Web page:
Today's blog is about a thought-provoking article at Zero Hedge that was noticed and passed along by E.G. (and thank you for doing so!) As always, it provokes a bit of my own high octane speculation by extension of an idea. The article, in short, deals with the ramifications of the weaponization of SWIFT, the Society for World-wide Interbank Financial Telecommunication:
The thesis of the article is relatively simple: As the title of SWIFT indicates, it is essentially a centralized monopolistic system for international financial clearing. What happens, however, when that supposedly neutral centralized system is suddenly weaponized to force its participants into adopting policies they otherwise might not?
In fact, until a few years ago, SWIFT had no competition. And, one could argue, and in fact Sinclair did at the time, SWIFT needs no competition. This is why SWIFT expulsion was such a big deal for anyone threatened with it. The idea that anyone would ever use it as a weapon to enforce domestic policy and as a tool of diplomacy and hybrid war was unthinkable because it would begin a financial arms race no one should want to pursue.
But with its monopoly and this inertia dominating, the Swiss were left flat-footed when this happened.
The fact that the Obama administration politicized SWIFT when it did ended an era of international finance. The world financial system ended any illusions it had over who was in charge and who dictated what terms.
The problem with that is once you go there, there’s no going back, which was Sinclair’s point over a decade ago.
Threatening Switzerland with SWIFT expulsion wasn’t a sign of strength, however, it was a sign of weakness. Only weak people bully their friends into submission. It showed that the U.S. had no leverage over than the Swiss other than SWIFT, a clear sign of desperation.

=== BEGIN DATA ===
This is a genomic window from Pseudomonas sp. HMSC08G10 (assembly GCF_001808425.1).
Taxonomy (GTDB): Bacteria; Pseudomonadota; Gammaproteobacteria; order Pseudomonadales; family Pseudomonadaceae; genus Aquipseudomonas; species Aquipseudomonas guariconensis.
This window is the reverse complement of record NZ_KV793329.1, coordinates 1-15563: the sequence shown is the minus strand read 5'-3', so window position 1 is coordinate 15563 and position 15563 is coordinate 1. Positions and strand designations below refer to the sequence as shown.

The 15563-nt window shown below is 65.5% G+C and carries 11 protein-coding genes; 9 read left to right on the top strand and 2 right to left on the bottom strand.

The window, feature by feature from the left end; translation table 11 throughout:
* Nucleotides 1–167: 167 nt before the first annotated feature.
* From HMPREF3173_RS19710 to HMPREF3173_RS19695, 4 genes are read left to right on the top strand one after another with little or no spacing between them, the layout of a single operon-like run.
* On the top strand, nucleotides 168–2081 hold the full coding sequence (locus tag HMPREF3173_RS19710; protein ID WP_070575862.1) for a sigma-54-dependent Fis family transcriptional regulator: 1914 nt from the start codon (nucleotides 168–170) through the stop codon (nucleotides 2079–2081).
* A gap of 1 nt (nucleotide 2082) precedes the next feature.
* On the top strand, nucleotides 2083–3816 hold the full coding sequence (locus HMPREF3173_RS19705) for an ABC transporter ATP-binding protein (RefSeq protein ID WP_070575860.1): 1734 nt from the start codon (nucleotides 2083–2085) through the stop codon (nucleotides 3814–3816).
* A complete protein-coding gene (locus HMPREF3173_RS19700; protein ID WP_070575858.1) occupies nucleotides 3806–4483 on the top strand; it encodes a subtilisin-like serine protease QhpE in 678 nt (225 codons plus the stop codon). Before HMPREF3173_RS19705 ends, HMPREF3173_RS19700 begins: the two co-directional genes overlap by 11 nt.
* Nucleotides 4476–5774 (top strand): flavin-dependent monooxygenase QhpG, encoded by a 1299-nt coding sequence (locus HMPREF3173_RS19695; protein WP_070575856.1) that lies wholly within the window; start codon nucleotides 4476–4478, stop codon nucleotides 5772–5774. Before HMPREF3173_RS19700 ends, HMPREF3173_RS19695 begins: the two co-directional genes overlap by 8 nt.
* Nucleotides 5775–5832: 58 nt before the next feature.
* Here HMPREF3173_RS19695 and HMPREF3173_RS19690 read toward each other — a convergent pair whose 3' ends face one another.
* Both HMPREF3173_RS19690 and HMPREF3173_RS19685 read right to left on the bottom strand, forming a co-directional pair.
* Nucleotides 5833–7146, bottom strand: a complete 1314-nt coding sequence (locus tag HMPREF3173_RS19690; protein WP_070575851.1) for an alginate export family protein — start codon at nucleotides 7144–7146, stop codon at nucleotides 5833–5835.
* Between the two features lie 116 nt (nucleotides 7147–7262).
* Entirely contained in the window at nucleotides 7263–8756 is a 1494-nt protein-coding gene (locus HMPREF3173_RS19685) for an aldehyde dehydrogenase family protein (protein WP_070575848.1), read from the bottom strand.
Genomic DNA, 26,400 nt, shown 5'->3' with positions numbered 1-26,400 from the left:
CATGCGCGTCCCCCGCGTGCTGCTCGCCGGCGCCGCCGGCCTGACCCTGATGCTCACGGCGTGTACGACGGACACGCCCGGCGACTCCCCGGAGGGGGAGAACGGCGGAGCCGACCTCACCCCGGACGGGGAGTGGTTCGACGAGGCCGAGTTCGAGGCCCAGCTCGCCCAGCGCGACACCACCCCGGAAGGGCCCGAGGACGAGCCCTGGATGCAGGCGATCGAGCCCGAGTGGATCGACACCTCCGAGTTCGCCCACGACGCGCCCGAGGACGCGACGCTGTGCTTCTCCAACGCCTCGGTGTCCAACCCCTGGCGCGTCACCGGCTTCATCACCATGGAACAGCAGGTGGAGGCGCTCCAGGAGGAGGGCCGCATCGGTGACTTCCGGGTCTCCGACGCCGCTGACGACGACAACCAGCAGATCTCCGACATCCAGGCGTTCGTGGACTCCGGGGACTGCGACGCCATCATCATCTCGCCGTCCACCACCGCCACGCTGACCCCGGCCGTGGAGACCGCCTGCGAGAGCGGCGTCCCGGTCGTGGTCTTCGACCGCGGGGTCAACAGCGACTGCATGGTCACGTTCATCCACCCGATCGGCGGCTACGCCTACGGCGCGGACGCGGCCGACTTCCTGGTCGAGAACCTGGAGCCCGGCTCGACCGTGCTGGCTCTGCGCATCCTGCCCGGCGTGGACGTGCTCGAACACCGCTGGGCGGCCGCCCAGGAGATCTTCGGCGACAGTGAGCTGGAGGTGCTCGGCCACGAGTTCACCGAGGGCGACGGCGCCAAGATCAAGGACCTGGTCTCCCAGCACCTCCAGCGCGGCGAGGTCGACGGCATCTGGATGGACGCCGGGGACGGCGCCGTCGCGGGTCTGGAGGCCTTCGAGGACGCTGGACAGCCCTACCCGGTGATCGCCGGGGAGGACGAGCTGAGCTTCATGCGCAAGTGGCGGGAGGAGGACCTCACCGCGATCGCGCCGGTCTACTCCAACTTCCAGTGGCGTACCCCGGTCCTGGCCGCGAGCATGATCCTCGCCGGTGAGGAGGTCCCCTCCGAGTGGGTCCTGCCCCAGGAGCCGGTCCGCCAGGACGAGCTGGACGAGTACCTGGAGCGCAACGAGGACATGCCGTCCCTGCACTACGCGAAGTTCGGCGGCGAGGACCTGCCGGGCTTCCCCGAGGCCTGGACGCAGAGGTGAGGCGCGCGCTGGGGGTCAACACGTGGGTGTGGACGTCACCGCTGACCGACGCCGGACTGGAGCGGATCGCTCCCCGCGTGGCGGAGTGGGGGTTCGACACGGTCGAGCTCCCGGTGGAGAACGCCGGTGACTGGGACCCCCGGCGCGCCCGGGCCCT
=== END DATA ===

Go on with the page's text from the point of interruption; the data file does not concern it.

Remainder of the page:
And that’s what the U.S. did when it pushed the big red ‘history eraser’ button.
The Swiss knuckled under. Its vaunted banking privacy is now a part of history.
But the fallout from this action, as I've blogged about before, was that other countries - Russia for example - simply built out their own systems of financial clearing:
In fact, if you didn’t think that the Russia/China/Iran axis weren’t preparing for this outcome you would either be terminally naïve or a member of John Kerry’s Think Tank on K street. There is a desperation to this type of resolution that is hard to ignore.
Because Europe, as a major energy importer, could never survive shutting off access to Russian energy. That would truly be cutting off one’s nose to spite one’s face. It would either send Europe into a dark age or end SWIFT as the fulcrum on which global trade rests.
In fact, if Russia was cut out from the SWIFT system their next move would be to demand all payments for their energy through their own version of SWIFT, which is now fully functional. It would be an ‘act of war.’ That this resolution passed with just 67 against it tells me it has broad backing within the EU parliament of those in the pay of both George Soros’ Open Society Foundation and the World Economic Forum.